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Welcome to the February issue of Electronically In-Touch. It is our first issue of 2008 and we have a great line up of articles. We have two tax articles for your pleasure: Meredith Stead and Kenneth Sussman will inform us about the Alternative Minimum Tax. Andreea Olteanu informs us about the IRS Rules Affecting Offers in Compromise. Christina Bost-Seaton brings us another article in her series entitled Standing Out in the Crowd. Jamie Jackson Spannhake, Esq., C.H.H.C. submitted an article entitled 4 Quick Health Tips for Associates. We also have an update from our Elder Law Section Liaison, Crystal Doolity, Esq.
We accept articles on any subject and size. The only articles we are unable to accept are those which would make it appear as if the section were endorsing a product or service. If you have a interesting topic, please feel free to submit it to me at email@example.com.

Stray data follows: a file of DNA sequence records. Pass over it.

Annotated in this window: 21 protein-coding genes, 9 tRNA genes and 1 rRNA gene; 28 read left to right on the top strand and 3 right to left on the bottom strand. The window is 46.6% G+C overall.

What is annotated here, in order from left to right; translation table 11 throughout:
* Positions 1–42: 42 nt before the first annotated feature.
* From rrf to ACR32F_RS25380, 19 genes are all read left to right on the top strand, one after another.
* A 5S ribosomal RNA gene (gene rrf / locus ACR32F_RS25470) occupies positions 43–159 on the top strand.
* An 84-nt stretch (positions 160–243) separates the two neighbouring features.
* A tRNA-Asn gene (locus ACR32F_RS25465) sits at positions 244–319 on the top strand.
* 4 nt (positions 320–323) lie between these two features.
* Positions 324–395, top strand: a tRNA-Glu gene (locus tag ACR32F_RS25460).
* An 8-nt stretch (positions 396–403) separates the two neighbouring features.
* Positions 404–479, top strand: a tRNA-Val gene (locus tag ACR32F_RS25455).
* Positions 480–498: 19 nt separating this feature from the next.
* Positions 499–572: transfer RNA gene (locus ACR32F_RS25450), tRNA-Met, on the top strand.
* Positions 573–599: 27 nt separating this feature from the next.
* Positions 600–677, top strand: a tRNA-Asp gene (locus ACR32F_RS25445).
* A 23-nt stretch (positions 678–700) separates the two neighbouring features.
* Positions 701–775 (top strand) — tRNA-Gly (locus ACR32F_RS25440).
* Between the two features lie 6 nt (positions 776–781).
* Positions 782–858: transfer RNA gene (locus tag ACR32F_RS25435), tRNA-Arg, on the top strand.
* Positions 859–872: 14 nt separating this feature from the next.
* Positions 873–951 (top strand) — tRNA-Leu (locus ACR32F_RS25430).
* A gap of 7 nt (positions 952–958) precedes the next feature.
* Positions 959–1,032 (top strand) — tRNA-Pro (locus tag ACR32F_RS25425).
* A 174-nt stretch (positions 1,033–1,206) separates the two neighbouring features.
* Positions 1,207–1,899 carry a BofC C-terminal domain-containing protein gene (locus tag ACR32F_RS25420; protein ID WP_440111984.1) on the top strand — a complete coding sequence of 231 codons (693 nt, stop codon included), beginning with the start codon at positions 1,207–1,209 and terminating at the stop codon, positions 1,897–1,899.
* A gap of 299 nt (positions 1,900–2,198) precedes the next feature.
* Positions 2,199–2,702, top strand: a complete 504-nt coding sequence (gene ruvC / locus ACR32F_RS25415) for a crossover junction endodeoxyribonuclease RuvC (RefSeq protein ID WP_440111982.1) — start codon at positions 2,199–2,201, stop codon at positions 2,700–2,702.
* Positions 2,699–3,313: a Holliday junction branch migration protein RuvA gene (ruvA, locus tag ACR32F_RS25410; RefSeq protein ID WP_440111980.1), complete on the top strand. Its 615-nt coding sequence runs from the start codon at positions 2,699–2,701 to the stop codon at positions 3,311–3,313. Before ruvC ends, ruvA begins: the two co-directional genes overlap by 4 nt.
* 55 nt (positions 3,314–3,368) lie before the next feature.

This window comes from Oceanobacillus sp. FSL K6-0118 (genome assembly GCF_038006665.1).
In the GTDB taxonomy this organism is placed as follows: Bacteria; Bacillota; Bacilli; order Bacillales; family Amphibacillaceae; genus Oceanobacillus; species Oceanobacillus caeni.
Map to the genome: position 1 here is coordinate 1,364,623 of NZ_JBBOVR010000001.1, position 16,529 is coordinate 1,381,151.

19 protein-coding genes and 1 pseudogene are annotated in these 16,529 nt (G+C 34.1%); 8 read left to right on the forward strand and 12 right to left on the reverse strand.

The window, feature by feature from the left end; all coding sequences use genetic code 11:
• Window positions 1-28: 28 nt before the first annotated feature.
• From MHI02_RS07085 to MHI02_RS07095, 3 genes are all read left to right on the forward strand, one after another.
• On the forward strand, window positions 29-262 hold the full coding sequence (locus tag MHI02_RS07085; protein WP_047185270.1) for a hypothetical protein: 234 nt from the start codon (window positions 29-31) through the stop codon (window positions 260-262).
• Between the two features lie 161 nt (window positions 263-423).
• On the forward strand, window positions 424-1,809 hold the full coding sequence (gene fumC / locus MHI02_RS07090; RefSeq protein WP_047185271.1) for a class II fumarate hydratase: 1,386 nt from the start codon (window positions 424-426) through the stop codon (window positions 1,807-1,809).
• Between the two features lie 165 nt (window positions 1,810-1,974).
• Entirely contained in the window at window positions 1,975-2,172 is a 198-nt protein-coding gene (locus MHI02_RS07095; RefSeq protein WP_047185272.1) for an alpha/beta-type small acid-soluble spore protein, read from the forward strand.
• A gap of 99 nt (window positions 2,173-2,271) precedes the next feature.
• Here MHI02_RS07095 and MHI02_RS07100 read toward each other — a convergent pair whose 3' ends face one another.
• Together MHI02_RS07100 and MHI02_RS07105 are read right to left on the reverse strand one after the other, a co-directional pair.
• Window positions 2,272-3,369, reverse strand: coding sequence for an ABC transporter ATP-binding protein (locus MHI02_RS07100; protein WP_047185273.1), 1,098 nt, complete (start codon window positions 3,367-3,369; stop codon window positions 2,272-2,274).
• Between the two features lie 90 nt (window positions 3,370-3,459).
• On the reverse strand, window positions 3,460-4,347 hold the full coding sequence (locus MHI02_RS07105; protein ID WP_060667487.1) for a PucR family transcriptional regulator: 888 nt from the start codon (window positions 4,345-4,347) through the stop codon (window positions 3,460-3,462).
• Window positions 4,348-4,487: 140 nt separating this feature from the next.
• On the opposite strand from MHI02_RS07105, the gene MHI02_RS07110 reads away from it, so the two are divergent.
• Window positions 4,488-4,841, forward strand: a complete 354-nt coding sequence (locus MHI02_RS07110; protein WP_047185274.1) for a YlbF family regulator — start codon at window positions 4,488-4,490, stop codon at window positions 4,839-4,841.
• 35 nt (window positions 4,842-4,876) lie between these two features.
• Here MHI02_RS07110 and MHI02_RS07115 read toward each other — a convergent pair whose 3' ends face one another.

Philip G. Fortino
Alternative Minimum Tax - You Could Be Next!
Recent press on the Alternative Minimum Tax (AMT) has caught the attention of many taxpayers. For many of these readers, these reports may just be another occasional appearance of a persistent tax issue that they believe doesn't apply to them and that only concerns the very wealthy. In reality, however, but for a "patch" to the AMT system passed by Congress last month, the AMT would have affected millions of taxpayers for the first time this year. This article provides an overview of the history and structure of the AMT system, highlights recent developments in the AMT, and discusses and how it will affect taxpayer filings for 2007.